“The price of anything is the amount of life you exchange for it.”  – Henry David Thoreau¹

We all know we need to save money, but many struggle to actually do it. Before working harder and longer hours to earn more, consider looking closely at your current spending habits to see where your money is really going. Look at the amount of time you’re trading for the money to pay for those things. Be honest – are those expenses truly worth the amount of life you’re exchanging for them? Being purposeful about your spending can help you stop wasting money.

Is It Worth It?

Cutting Cords – Check with cable, internet, and phone providers to negotiate for better rates and packages than what you currently have. Look at the plan you have to be sure you’re using the features you’re paying for and to cancel what you don’t want. It might even make sense to switch providers if a competitor’s plan is a better fit. Additionally, if you cut cable to save money, make sure you aren’t spending too much on multiple streaming services.

Impulse Buying & Bargain Hunting – Distracted and bored? Put down your device! The lure of social media ads, browsing online when bored, infomercial promises, and pop-up sales can drain your wallet faster than you can “click now.” You don’t want to feel guilty for buying yet another thing that you have to find storage space for it to sit unused.

Water – By switching from bottled water to a reusable water cup, the average American can easily save about $260 a year.²

Subscriptions & Memberships – Many services have moved to subscription models, so it’s a good idea to review your subscriptions³ regularly to make sure they fit your needs and finances. You might even find a few subscriptions you don’t remember ordering – many start with a free trial period that comes and goes while we’re busy.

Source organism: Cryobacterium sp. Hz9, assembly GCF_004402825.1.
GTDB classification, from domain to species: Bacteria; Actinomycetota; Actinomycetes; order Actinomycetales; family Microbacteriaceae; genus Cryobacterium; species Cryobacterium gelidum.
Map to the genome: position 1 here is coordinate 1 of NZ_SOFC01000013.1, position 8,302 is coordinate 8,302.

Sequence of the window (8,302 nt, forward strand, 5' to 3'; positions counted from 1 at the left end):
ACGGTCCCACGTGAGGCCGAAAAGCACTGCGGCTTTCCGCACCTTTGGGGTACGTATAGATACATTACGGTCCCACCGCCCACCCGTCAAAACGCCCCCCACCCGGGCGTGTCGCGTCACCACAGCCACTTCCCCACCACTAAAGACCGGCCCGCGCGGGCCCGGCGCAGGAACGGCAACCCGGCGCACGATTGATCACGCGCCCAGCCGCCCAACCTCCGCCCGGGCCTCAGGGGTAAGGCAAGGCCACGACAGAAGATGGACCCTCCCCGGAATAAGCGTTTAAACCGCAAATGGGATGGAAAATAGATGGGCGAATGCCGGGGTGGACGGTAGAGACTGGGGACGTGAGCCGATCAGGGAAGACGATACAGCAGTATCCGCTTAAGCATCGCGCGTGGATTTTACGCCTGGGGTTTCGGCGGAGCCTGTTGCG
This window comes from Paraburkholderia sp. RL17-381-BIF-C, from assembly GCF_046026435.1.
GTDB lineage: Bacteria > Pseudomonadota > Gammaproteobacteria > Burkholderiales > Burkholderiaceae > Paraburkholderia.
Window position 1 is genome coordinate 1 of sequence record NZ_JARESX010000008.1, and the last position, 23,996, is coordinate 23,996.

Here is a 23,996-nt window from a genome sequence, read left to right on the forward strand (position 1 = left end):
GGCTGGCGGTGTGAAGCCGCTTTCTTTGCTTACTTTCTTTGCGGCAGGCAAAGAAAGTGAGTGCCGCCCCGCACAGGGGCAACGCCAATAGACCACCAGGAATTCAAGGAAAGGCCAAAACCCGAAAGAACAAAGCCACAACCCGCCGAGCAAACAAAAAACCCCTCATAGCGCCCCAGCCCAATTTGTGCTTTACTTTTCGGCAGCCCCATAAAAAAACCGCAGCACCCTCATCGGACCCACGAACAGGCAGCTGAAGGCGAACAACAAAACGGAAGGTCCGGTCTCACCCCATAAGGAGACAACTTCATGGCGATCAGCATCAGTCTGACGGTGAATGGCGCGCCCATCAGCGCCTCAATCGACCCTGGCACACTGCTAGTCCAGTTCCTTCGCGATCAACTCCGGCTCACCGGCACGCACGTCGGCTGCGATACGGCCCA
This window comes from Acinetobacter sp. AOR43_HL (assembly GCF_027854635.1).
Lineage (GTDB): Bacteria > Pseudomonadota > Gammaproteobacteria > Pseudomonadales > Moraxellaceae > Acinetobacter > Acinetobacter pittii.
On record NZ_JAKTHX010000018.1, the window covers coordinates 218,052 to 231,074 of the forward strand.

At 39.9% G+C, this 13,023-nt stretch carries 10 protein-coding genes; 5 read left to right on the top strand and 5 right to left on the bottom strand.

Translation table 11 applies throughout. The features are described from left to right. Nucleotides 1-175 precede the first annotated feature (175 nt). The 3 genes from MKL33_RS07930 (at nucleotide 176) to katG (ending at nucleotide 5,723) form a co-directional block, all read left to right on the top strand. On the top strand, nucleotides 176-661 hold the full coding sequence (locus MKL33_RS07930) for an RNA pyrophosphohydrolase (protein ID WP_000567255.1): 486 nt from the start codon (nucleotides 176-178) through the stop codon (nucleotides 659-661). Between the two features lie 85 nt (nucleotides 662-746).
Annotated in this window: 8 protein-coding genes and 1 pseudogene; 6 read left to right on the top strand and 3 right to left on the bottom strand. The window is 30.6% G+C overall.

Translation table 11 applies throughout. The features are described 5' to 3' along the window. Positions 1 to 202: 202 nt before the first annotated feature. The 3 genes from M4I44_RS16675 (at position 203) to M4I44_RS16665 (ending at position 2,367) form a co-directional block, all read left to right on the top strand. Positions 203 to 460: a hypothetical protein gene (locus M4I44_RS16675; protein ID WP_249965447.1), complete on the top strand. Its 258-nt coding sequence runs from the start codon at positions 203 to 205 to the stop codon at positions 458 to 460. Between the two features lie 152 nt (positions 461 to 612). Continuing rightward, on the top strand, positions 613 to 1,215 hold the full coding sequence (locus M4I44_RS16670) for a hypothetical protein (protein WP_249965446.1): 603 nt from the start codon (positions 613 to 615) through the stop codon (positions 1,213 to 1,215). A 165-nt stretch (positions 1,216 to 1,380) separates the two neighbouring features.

Take Out & Eating Out – It’s nice to have a break, especially if you’re in a rush, but it pays to look at the real cost of eating out. There’s more than the cost of the meal to consider – the tip, the delivery charge, the gas to and from the eatery, time waiting in line, time waiting for the order, time returning home. If you had to tell Thoreau how much eating out was really costing you, would you choke on the number?

Your Morning Fix – A splurge once in a while on an amazing cup of coffee really is a treat, but a $5 daily habit every workweek is going to run you about $1300 a year. Brewing your own perfect cup at home won’t just save your hard-earned cash, but it’ll save you the additional daily time in line.

Wasted Money, Wasted Energy

We don’t think anything of grabbing a bite on the go, impulse buys online while waiting for an appointment to start, or that free trial we might have forgotten to cancel. But what if we considered the time we spent earning the money as part of the cost? Things are suddenly a lot pricier when we realize we worked three hours just to buy a pair of shoes. 

There is absolutely nothing wrong with treats, services, and other purchases that add value to your life. By being purposeful with your spending, you can stop wasting money and valuable time on things that don’t serve you well and focus on what you truly care about.


  1., 2021
  2. Case Western Reserve University, 2021
  3. Cameron Huddleston, GOBankRates, 2021

This content is intended as general information on a topic of interest and is derived from sources believed to be reliable. The information in this material may not be used for the purpose of avoiding tax penalties, nor is it to be considered legal or tax advice. For specific information suitable to your individual circumstances, please consult FSG. Copyright 2021 FSG.